The images were disseminated by Webcams de Mexico’s Twitter feed with the following remark:
“SkyAlert and Webcams de Mexico picked up a mysterious light on the evening of March 31st, crossing the fumarole generated by the Popocatepetl Volcano barely three minutes after an explosion within the crater of the colossus, which expelled incandescent fragments. The images were disseminated by Webcams de Mexico’s Twitter feed, adding the following: Vía @Misletrasporti: Fire in the #Popocatépetl crater and then a mysterious light crosses the smoke. 31/mar/2015 pic.twitter.com/MCErpAV70G
— Webcams de México (@webcamsdemexico) abril 6, 2015.”
The light covers several meters in an apparently horizontal trajectory in only 15 seconds, judging by the images. At the time there is no explanation from any authority regarding the phenomenon captured by the cameras near the volcano’s slopes.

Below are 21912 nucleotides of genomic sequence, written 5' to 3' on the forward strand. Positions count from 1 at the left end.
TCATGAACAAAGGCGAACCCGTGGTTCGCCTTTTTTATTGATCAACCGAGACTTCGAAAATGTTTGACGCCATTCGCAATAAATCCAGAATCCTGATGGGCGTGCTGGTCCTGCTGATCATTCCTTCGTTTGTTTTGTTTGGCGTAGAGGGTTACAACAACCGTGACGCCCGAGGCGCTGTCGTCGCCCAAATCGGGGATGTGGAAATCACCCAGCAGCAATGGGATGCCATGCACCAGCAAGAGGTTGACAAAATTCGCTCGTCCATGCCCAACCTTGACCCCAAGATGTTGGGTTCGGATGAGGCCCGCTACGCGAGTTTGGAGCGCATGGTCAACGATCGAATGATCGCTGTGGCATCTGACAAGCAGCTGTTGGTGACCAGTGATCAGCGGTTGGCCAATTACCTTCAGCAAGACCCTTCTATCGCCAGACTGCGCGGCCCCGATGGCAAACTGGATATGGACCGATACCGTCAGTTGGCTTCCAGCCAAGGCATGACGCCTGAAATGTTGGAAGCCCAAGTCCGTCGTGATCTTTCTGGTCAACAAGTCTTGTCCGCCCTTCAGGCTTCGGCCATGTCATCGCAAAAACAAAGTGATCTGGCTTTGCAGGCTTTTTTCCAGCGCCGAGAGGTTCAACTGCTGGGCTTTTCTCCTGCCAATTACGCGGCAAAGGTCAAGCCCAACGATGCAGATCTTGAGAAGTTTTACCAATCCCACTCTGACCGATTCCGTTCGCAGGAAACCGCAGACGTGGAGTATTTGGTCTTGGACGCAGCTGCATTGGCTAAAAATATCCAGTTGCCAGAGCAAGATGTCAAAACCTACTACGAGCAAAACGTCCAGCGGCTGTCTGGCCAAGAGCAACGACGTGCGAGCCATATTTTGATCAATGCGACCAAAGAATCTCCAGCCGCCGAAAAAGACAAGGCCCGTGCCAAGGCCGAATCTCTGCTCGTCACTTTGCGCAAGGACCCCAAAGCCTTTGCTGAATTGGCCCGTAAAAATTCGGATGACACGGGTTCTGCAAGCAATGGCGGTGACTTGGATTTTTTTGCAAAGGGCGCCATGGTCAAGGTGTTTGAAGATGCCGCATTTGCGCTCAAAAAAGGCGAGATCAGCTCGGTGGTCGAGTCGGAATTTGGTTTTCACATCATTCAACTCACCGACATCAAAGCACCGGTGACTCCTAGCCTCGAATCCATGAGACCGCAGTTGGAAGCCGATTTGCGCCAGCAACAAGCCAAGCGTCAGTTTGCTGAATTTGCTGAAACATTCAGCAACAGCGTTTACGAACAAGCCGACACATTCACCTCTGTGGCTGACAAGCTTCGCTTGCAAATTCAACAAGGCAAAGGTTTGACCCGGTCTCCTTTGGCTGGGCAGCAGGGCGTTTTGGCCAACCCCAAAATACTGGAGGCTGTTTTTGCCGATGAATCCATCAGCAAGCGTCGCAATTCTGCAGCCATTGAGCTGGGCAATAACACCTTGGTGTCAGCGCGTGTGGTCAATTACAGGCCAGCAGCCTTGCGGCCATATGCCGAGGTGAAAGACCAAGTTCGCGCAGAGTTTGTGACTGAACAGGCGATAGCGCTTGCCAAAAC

[NOTE: The presence of unknown lights near Chile’s Villarica Volcano and now Mexico’s Popocatepetl should give us food for thought. Are they a sign of an impending mass event along the Ring of Fire? Popocatepetl, which had remained dormant for decades, came to life in 1994 and 1997, with the largest eruption in a thousand years taking place in December 2000. The massive stratovolcano is also known as “Don Goyo” (Mr. Gregory) after the supposed manifestation of a bearded entity that called itself Gregorio Chino Popocatepetl – the volcano’s tutelary spirit. Many claim having seen this spirit and the volcano is honored with festivities on the 12th of March, the birthday of St. Gregory the Great. Fittingly enough, similar rituals are held for “Rosita” – the name bestowed upon the Iztaccihuatl volcano – with offerings of lingerie, cosmetics and footwear. Though recent, similar efforts at honoring and appeasing the might of these majestic peaks go back to pre-colonial days — SC]
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